By Alice McDermott

Farrar Straus Giroux. 242 pp. $23

From the first paragraph in Child of My Heart, when we hear about the litter of wild rabbits "not meant to live," we know that loss and sorrow will infuse and inform this book. "I had in my care that summer," Theresa, the narrator, tells us, "four dogs, three cats, the Moran kids, Daisy, my eight-year-old cousin, and Flora, the toddler child of a local artist." But Theresa is only 15 years old during the summer she describes, and the real question is: Where are all the parents -- and animal lovers, for that matter -- who should have taken responsibility for this pathetic band of orphans?

Theresa has been born beautiful, of working-class parents; and, as in a fairy tale, her parents have moved to a place where the wealthy live (the east end of Long Island, in this case), so that their ravishing daughter may grow up to find a Prince Charming who will give her the bright and glowing future she deserves. Also as in any fairy tale, Theresa is as kind as she is beautiful -- absolutely deserving of any good fortune she may encounter.

For the present, though, she spends her time as a babysittter and animal caretaker. Her charges represent an array of class, caste and species distinctions: Two dogs are owned by an affluent, tweedy couple, but there's another disturbing stray or two. The three cats are named after the Three Stooges; together, those kitties are an accident waiting to happen. The five Moran kids are poor, wretched and routinely neglected. Flora, the toddler, is the daughter of an artist and his latest wife who couldn't care less about what it might mean to be parents -- to put a child's interest before their own. Little Daisy, Theresa's cousin, is yet another orphan, at least in metaphorical terms. She's the daughter of a grumpy, fertile Irish-Catholic couple, and in the hullabalooing cluster of her siblings, she has been all but forgotten. As a radiant, special human being, Theresa recognizes little Daisy as one of her own kind, and invites the child to spend an idyllic summer on Long Island as her guest.

This is a beach story, a summer story. The several days in which it takes place are drenched in sun and sand, impromptu picnics, simple games, long afternoons spent savoring what it's like to be alive. The neighborhood looks like paradise, and Theresa does all she can to bolster this effect. She has an enormous belief in her own powers to heal and to transform. As she says more than once, she's both beautiful and young, and these attributes, combined with her ability to spin pretty stories out of drab reality, give her the sense that she can rule her small world.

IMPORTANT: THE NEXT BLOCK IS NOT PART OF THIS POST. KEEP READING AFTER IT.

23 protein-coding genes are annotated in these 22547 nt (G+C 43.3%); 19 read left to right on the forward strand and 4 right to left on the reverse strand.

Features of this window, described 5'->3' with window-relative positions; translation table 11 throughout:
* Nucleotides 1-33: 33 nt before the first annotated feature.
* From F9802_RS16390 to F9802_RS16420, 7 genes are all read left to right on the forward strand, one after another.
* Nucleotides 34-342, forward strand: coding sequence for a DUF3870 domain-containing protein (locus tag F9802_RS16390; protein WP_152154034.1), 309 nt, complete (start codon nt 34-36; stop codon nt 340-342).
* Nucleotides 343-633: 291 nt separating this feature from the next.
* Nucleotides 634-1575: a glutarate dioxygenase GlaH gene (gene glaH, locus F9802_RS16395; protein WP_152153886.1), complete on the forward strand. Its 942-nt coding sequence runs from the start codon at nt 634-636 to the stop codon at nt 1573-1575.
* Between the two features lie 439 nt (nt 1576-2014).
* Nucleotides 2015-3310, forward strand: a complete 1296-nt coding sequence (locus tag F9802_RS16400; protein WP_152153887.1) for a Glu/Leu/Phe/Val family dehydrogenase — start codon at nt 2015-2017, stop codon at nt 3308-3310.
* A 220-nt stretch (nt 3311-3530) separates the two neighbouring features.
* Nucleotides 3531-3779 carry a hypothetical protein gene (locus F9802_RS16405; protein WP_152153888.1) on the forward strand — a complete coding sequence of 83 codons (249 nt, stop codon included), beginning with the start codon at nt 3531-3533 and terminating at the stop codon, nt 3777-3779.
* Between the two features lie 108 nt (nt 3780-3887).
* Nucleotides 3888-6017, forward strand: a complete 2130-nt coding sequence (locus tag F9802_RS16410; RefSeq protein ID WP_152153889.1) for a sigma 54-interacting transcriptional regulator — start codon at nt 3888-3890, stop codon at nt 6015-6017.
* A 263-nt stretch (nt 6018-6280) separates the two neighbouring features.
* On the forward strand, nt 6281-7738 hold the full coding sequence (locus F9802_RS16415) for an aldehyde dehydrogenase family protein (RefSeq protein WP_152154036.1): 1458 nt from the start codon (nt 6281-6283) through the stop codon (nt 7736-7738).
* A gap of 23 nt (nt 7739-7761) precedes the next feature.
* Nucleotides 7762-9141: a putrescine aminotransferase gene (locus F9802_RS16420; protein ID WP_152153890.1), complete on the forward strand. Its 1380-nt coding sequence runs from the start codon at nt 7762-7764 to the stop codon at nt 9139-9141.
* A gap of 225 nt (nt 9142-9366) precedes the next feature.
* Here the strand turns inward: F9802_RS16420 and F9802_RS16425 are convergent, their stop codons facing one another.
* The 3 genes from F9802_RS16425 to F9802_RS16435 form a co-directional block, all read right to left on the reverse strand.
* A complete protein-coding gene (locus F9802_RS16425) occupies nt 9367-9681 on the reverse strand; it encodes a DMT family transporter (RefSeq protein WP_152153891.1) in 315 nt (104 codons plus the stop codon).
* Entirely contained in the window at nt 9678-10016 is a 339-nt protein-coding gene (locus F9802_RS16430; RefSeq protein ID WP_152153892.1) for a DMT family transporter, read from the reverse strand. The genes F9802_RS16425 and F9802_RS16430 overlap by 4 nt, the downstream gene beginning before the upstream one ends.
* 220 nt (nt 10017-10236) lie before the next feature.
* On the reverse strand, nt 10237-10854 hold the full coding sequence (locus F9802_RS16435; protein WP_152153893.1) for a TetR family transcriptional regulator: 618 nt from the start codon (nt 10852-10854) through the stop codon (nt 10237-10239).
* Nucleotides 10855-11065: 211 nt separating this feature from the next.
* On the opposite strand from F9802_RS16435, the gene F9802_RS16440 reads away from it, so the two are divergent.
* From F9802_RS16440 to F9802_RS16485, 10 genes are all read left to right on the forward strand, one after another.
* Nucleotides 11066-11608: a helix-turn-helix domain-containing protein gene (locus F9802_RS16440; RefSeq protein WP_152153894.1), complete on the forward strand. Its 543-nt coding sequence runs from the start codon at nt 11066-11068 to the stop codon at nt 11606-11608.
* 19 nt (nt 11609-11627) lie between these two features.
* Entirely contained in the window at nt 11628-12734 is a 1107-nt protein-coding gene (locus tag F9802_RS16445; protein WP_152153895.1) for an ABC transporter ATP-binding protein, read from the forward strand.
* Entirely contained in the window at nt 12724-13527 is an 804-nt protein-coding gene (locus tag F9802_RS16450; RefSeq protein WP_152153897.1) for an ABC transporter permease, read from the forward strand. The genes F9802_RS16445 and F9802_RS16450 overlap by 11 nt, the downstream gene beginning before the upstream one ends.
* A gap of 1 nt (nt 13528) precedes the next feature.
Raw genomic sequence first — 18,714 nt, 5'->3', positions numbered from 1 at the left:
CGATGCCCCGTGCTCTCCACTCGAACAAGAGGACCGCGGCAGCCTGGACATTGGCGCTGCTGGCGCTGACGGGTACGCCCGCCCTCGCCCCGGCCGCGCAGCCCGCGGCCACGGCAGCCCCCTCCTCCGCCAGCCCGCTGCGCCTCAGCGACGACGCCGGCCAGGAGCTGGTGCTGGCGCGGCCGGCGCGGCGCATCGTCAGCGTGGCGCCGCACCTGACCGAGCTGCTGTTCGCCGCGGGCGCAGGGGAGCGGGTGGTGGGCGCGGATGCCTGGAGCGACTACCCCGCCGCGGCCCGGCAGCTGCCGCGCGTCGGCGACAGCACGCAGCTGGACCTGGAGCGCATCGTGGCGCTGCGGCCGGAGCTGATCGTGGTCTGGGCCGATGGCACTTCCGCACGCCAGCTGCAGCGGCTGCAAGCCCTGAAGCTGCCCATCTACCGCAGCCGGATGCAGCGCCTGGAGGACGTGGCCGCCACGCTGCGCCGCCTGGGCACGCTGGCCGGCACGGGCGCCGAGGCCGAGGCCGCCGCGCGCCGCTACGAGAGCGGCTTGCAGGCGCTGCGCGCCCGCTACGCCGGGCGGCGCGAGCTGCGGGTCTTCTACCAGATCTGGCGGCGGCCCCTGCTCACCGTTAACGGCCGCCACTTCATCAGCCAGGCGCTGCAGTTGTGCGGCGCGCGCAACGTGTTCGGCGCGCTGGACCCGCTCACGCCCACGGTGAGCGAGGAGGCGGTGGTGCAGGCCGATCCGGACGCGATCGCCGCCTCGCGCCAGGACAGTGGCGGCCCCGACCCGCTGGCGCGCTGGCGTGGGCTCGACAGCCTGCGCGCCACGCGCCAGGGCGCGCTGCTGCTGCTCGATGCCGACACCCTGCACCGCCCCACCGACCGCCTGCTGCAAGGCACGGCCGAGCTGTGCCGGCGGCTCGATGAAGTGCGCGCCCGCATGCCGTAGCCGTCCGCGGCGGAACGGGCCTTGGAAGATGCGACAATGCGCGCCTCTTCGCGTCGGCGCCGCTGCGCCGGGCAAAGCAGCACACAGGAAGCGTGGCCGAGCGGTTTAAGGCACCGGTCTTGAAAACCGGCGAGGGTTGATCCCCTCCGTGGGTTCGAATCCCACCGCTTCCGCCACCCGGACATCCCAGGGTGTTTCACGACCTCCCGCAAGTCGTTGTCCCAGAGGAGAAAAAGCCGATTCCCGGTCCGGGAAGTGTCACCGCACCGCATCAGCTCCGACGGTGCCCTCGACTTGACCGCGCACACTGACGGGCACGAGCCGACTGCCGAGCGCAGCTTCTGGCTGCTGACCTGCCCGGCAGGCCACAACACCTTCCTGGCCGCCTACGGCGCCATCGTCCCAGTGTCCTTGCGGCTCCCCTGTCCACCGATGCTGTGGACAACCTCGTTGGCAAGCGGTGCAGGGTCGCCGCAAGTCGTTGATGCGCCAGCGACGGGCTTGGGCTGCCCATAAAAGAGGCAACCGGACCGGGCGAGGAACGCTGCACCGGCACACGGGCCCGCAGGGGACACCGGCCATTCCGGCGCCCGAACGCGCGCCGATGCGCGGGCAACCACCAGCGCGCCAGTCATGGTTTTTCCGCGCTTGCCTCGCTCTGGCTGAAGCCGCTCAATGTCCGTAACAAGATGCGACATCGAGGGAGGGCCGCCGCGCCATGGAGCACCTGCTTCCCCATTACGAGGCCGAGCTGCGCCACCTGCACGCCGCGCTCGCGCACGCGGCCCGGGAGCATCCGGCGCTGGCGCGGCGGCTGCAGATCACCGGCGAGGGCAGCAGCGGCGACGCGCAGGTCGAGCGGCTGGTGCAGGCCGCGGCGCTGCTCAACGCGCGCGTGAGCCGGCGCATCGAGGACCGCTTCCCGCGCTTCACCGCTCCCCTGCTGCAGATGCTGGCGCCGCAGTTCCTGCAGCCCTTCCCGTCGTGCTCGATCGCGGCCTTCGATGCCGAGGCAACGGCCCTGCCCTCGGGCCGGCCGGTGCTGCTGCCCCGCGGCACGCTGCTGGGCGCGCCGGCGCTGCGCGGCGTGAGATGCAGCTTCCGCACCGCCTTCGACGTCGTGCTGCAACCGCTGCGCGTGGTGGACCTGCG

Thus, Daisy becomes "Daisy Mae," and Flora baby "Flora Dora." The Moran kids serve as devoted, Arthurian retainers. Theresa tells them all stories of lollipop trees, but more than that, she does them the inestimable favor of paying them close attention. They flock to Theresa and render back their own gifts of unconditional love.

This is the kind of book that might give some male readers a headache because, when the chips are down, who cares about a gaggle of dogs and cats who don't contribute much to the scheme of things, those crusty Moran children with their dirty clothes and runny noses, and poor Flora Dora, who sucks vile red punch out of a baby bottle? Who even cares about a bright 8-year-old or a self-absorbed teenager who thinks she's queen of the world? In military terms, beings like this exist only as targets. In intellectual terms, they can't scrape up one coherent thought among them. They take up air and demand inconvenient personal responsibility from those around them. Basically, they're a drag.

Theresa provides the men passing through this novel a focus for their nostalgic desire, but her legendary compassion stops when it comes to them. (Perhaps this is because she's been, in effect, promised to someone like them in the future.) She lets the men kiss her, and sometimes more, but her affection and sympathy are saved for those in her care. It's a make-believe world that Theresa has dreamed up (in some achingly sad way she -- in her "Paper Moon" fantasies -- resembles Blanche in "A Streetcar Named Desire"), but the real world is stronger than lollipops and endearing nicknames. The death toll is considerable in this book; those poor wild rabbits are only the foreshadowing.

I hate to say anything even remotely negative about a distinguished author like Alice McDermott, but she has a bit of a problem here with her heroine, her saint. Theresa does not resemble in any way a real adolescent girl. Her lack of girlfriends is rationalized in one sentence, but where are all the darling young boys on Long Island, and why aren't they giving her a call? Why does Theresa choose to devote her life to the neglected and unloved? She does because the author wants her to, and, in the end, that isn't enough. But the quality of the writing, and the exemplary sentiments which that writing expresses, should keep the minds of readers off that persistent problem. *

Carolyn See's reviews appear in Style on Fridays; her most recent book is "Making a Literary Life: Advice for Writers and Other Dreamers."

Jonathan Yardley is on vacation.